The Federal Government has confirmed it will extend the JobKeeper program until at least the end of March but at a reduced rate.
The JobSeeker supplement will also be reduced while mutual obligations for unemployed people will be reintroduced from next month.
A review of the JobKeeper wage subsidy has found it has helped reduce job losses and the closure of businesses across the country, but has recommended it should continue.
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The program has already cost over $30 billion, supporting almost a million businesses and around 3.5 million workers.
Prime Minister Scott Morrison says the situation in Victoria shows we are a long way from being out of the woods.
“It’s been apparent to us for some time that there will be businesses who will continue to be affected heavily by those restrictions and as a result they’ll be in a position to continue to get access to JobKeeper
going forward,” Mr Morrison said.
Jobkeeper will be reduced to $1200 per fortnight from the end of September and will be further reduced to $1000 from January.
There will also be a lower payment for people working less than 20 hours a week, with those people to receive $750 a fortnight from the end of September, reduced to $650 from January.
Businesses will have the 30 per cent turnover reduction test applied at the end of the September quarter and the end of the December quarter to ensure their eligibility.
Mr Morrison says JobKeeper has done its job but now needs to be more responsive to the current circumstances.
“It has been effective in stemming the loss of business closures and job losses, that it has saved businesses and it has saved livelihoods. That is the feedback that I have been getting direct as I have spoken to Australians, employees, employers, all around the country.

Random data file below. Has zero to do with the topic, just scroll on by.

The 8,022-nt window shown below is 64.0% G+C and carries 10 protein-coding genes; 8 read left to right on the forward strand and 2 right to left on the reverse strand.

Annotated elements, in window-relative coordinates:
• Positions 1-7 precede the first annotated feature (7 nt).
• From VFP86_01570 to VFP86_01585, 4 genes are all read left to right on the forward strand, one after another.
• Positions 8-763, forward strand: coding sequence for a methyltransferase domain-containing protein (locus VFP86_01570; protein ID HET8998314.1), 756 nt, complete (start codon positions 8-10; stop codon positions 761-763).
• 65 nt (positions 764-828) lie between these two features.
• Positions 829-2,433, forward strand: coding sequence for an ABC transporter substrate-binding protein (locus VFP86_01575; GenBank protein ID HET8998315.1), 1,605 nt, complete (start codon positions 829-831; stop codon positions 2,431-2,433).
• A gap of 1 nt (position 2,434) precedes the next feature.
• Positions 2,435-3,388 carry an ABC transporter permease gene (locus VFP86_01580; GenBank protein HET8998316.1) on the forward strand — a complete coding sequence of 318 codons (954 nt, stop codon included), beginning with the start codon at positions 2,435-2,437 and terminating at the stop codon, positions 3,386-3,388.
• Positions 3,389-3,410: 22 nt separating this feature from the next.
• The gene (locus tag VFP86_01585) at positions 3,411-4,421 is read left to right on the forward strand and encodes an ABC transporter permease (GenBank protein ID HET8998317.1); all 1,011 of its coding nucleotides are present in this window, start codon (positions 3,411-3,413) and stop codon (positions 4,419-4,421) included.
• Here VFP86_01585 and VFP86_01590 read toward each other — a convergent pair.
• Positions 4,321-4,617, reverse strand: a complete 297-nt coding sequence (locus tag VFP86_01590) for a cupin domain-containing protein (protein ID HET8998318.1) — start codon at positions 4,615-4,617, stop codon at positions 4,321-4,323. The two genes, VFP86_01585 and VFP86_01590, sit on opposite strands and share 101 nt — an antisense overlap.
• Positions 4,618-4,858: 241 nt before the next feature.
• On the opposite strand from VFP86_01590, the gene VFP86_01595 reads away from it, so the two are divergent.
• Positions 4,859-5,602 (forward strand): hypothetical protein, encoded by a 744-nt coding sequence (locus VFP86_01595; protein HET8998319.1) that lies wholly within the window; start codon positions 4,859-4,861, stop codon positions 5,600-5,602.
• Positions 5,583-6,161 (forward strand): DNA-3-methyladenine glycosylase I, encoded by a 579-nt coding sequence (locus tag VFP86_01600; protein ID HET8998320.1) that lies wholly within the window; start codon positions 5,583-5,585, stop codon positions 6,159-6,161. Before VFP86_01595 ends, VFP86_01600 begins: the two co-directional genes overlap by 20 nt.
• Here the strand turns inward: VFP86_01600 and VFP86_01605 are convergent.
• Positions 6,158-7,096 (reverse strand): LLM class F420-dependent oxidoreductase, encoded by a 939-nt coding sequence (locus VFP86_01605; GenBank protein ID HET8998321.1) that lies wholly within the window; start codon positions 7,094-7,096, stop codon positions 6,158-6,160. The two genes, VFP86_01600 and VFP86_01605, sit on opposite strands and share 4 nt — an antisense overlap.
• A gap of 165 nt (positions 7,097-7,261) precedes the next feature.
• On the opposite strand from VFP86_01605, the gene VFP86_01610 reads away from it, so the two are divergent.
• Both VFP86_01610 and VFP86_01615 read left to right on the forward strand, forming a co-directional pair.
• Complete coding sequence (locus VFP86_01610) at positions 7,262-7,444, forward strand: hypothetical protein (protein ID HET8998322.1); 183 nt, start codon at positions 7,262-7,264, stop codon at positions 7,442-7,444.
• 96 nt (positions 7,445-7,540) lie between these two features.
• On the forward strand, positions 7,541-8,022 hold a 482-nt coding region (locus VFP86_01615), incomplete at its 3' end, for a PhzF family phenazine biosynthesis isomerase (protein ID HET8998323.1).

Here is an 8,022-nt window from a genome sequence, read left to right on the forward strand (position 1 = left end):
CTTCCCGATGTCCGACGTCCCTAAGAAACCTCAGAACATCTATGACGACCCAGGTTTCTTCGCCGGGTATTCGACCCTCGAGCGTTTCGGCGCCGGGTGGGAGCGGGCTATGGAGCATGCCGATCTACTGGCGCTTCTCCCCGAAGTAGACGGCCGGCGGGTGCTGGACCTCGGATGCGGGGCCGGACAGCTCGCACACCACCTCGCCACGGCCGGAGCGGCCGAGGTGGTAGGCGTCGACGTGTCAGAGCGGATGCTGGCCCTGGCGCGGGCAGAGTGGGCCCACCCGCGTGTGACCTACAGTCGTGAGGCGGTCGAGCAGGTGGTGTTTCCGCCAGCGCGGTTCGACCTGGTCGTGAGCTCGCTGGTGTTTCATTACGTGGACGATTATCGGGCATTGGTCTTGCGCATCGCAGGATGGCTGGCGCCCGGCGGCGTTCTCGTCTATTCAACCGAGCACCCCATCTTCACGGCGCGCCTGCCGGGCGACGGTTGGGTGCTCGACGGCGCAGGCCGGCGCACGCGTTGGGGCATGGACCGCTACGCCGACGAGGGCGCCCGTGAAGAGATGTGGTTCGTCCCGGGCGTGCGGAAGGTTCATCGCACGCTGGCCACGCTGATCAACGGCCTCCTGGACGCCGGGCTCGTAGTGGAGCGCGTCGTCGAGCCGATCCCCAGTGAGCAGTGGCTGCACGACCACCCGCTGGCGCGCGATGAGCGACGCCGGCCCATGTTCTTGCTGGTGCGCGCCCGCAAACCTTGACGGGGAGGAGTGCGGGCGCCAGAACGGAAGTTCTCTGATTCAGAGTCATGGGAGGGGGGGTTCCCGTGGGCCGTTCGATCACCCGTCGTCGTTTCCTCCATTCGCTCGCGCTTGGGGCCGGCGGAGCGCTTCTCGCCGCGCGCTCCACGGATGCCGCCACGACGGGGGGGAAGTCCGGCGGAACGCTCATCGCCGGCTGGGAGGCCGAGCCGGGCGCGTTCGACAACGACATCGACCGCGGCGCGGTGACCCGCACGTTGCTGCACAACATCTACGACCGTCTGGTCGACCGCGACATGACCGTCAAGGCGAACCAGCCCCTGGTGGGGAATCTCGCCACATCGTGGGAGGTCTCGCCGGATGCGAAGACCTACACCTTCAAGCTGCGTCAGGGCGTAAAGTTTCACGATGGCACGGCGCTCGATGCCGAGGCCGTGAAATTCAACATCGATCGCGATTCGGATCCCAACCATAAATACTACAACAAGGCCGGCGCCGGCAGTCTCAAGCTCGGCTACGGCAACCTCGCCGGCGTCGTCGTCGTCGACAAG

“It has been the game-changer for them. Their businesses would not be here, their jobs would not be there were it not for the intervention and the way it was undertaken so quickly and so effectively.”
The continuation of JobKeeper is expected to cost taxpayers an extra $16 billion.
Treasurer Josh Frydenberg says they expect the number of employees eligible for the subsidy to fall to around 1.4 million in the December quarter and 1 million in the March quarter.
“We know that the economic pain caused by COVID will end and that many businesses now struggling will be viable once again, this is why we’re extending the payment to buy time to get businesses and employees to the other side,” Mr Frydenberg said.
“JobKeeper is the largest single economic measure any Government in Australia’s history has undertaken. It’s come at an extremely difficult time, but the Australian public know that the Morrison Government has their backs.”
JobSeeker Supplement slashed
The JobSeeker supplement will be reduced to $250 per fortnight from the end of September until the end of the year.
An announcement is expected later in the year about whether we will see a permanent increase to the benefit beyond December.
But the Prime Minister has already signalled some kind of supplement will continue after that.
“We need to make those decisions closer to the time to have a better understanding of where the economy is at remembering the JobSeeker arrangements has more an impact on incentives on the labour market.
“We want to be in a position to better assess where the situation is closer to the end of the year. We have always said that the JobKeeper and the JobSeeker COVID supplement were temporary measures.
“I want to be very clear, I am leaning heavily in to the notion that we would anticipate on what we know right now that there obviously would need to be some continuation of the COVID supplement post-December.”
Those on JobSeeker will now be allowed to earn up top $300 before their payments are affected.
Mutual obligations will be reintroduced from August 4, requiring those on JobSeeker to resume actively looking for work.
They will be required to undertake at least four job searches a month, with that rate to be increase after September.
Penalties for those who refuse a job will also resume.
Mr Morrison says most Australians understand that the elevated JobSeeker payment cannot continue forever.
“It was introduced at those very highly elevated levels because of the severe economic situations that were in place and the fact that there were no other jobs at all out there for people during those times.
“We wanted to boost that level of income support both for the economy, but also obviously to reduce hardship for individuals themselves, and so it has always been our view that it has to taper back.
“It has to scale down and work ourselves off these supports because they’re not enduring, they cannot be permanent, they were never designed to be permanent.”